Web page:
Be His Guest: How Conrad Hilton Made Hotels Better than Homes
Hilton Hotels started in Texas and swelled into a globe-straddling hospitality behemoth. Along the way company founder Conrad Hilton kept ideas about affordable luxury at the center of his business model. Among the affordable luxuries on offer in Hilton Hotels was an “eclectic modernist” design sensibility that placed the American consumer at the apex of a global cultural hierarchy. In her book project, Megan Elias, associate professor and director of the Gastronomy program at Boston University, traces a design history of Hilton Hotels.
To uncover this story, Elias conducted research in multiple Hagley Library collections, such as the William Pahlmann Associates papers, and the Ernst Dichter papers. Among her key findings are how design decisions bore upon the business of hospitality at every turn. From architecture to furniture, food, and art, every aspect of the experience of a Hilton Hotel was crafted to appeal to consumer desires. Whereas hospitality had traditionally been an ersatz affair with uncomfortable boarding houses and public accommodations that compared unfavorably with the comforts of home. In the twentieth century, Hilton and competitor firms, transformed hospitality into an industry for the mass consumption of luxury, and made hotels better than homes.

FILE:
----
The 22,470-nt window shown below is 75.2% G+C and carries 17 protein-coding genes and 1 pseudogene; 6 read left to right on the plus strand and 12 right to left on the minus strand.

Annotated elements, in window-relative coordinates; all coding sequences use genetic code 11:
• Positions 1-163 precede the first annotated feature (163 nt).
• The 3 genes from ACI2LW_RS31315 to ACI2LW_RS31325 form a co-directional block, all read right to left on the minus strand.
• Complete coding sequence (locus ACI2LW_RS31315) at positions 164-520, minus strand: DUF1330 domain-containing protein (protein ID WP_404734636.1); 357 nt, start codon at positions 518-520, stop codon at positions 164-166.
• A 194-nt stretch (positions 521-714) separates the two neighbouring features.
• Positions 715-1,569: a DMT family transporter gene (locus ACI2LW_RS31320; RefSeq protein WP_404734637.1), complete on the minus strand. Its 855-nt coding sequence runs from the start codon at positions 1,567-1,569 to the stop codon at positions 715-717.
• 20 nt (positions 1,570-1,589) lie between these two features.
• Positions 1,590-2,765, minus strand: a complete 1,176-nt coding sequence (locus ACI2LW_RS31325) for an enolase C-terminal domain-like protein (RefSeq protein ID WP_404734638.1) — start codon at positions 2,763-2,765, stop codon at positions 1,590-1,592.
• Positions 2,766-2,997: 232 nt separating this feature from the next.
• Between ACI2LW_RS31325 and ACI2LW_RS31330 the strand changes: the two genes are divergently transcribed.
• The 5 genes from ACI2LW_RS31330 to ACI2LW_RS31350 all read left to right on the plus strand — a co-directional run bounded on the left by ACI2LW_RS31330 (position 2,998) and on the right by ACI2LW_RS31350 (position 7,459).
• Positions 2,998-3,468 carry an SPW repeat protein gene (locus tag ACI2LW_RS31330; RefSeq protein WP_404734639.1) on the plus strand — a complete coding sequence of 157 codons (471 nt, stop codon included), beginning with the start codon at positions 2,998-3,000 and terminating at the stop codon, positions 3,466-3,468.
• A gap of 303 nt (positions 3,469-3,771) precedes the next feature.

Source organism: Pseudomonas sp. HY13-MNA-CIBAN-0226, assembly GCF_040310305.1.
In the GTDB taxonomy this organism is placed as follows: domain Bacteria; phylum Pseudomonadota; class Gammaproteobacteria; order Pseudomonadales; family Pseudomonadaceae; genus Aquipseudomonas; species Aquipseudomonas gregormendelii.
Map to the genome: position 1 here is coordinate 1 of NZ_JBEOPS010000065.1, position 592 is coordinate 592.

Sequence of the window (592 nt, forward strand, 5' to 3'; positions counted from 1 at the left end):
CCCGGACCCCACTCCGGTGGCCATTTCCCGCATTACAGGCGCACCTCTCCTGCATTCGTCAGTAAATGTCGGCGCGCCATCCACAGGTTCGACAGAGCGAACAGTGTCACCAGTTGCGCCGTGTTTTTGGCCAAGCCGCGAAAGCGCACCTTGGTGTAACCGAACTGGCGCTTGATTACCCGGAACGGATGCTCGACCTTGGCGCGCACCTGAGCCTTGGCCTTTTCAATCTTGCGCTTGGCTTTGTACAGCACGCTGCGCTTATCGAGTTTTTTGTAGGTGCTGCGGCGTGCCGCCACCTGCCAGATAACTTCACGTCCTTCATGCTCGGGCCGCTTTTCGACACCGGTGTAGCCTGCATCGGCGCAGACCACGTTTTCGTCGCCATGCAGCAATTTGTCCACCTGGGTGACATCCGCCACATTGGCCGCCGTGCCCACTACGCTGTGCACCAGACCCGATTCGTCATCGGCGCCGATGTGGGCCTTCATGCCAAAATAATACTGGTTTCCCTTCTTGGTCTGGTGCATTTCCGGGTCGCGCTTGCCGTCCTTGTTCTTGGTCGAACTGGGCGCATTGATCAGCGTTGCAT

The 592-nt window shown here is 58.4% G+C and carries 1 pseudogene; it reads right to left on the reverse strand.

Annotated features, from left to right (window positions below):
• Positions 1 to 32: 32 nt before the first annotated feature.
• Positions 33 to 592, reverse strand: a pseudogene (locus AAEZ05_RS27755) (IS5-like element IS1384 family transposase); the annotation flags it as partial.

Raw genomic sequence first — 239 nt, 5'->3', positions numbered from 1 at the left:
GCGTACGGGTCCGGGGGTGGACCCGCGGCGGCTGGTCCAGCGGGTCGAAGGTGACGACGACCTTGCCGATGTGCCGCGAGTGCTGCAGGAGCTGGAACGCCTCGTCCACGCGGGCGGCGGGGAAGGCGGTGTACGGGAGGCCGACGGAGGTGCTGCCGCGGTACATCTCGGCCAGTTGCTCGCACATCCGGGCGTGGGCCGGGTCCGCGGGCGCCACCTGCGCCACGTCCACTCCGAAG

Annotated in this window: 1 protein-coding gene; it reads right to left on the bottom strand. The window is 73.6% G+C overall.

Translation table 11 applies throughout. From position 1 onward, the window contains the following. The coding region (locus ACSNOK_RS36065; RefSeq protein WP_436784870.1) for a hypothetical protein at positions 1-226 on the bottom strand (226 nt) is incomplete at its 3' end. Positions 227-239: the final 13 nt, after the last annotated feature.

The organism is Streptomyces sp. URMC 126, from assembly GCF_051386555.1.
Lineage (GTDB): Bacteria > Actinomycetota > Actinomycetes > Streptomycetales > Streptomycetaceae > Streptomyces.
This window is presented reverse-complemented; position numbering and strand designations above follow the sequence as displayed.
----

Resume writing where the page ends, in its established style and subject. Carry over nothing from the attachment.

To support her research Dr. Elias received funding from the Center for the History of Business, Technology, & Society at the Hagley Museum & Library.
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